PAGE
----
Neighbourhoods close to the downtown Toronto core came with the priciest monthly rents in December.
According to the latest Bullpen Research & Consulting and TorontoRentals.com Toronto GTA Rent Report, seven Toronto neighbourhoods stood out as having the highest average monthly rents in the GTA for condominium rentals and apartments in December.
These neighbourhoods include the Waterfront Communities — The Island ($2,532), Niagara ($2528), Kensington-Chinatown ($2,359), Trinity-Bellwoods ($2345), Palmerston-Little Italy ($2332), and the Church-Yonge Corridor ($2,290). The Bay Street Corridor tops the list of the GTA’s most expensive spot to rent a condo or apartment, with an average monthly rent at $2,608.
On the other end of the spectrum, Cabbagetown-South St. James and South Parkdale had the lowest average monthly rents, at $1,722 and $1,772, respectively.
The report found that the average asking rent for all property types in the GTA in December was $2,150, down by 0.8% from November.
Pandemic-Era Rent Discounts a Thing of the Past
Despite December’s price dip, the reality remains the same no matter the neighbourhood: rents across the city will soon return to their pre-pandemic prices, according to the report’s author, and other industry experts.
“Rapid resale price growth and anticipated interest rate hikes will likely continue to fuel tenant demand, with the expectation that rents will surpass their late-2019 peak levels by the end of 2022,” says Ben Myers, President of Bullpen Research and Consulting.
Average rents had increased for eight consecutive months starting in April before the December dip, highlights the report. Before that, average rents declined every month between December 2019 and March 2021 — a byproduct of the pandemic — with the average rent in the GTA going from a high of $2,461 in November 2019 to a low of $1,975 in March 2021, a drop of $486. December’s $2,150 average rent is 13% lower than the November 2019 high of $2,461.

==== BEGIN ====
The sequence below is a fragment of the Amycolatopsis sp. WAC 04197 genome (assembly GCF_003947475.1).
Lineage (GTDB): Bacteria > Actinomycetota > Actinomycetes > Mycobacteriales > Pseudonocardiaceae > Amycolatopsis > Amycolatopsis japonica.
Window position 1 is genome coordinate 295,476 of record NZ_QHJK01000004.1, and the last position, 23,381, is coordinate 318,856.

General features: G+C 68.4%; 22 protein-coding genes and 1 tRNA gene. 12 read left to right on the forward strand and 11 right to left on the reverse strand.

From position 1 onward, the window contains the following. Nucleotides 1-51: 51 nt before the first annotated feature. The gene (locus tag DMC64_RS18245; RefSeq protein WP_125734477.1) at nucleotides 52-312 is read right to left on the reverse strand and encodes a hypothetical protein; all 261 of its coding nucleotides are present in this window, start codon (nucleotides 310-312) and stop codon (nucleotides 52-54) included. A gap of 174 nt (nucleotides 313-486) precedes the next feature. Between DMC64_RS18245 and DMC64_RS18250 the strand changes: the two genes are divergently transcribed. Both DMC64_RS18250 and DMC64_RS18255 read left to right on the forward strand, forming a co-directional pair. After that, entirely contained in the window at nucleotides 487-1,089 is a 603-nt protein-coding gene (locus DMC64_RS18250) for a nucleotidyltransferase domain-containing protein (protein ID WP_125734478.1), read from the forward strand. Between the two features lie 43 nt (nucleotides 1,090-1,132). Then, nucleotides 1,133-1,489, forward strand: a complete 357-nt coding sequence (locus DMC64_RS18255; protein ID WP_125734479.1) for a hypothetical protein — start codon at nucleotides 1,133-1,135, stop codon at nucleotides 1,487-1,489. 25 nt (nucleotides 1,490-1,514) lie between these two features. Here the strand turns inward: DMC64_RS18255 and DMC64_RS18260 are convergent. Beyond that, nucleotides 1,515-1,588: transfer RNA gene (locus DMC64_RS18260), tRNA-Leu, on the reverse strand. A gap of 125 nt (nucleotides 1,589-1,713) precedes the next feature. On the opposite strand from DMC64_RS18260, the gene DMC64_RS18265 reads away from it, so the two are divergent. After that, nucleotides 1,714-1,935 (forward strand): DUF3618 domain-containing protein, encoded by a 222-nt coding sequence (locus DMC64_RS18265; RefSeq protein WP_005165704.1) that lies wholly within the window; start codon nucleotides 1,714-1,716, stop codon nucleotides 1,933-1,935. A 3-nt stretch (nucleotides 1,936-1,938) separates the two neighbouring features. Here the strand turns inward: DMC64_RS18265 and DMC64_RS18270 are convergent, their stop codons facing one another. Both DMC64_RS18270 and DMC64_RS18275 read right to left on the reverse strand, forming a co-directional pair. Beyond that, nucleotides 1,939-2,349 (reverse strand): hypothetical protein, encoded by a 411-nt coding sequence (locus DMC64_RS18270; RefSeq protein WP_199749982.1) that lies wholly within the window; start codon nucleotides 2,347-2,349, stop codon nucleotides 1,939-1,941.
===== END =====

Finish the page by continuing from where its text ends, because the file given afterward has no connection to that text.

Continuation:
Further from the concrete of the Toronto core, the average rent for condo rentals in North York was up 14.5% after being down 18.3% a year earlier; Etobicoke was up 17.7% after being down 15.5%; Scarborough was up 14.0% after being down 9.1%; Mississauga was up 16.7% after being down 10.2%; and Brampton was up 5.6% after being down 18.3%.
While GTA rents are still not back to their pre-pandemic levels, they are set to rise with the return of the physical office and widespread immigration. With all signs looking like Toronto is emerging from lockdown for the last time (but who knows these days), for those in the market, the time to score a rental is probably now.
Tellingly, the number of page views on TorontoRentals.com in December increased year over year for most of the municipalities in the GTA. This is likely fuelled by the re-opening of the economy and the working public slowly returning to the office, says Meyers.
Judging from the sudden rent spike last summer once restrictions lifted, rents could return to sky-high heights before masks and social distancing become things of the past.
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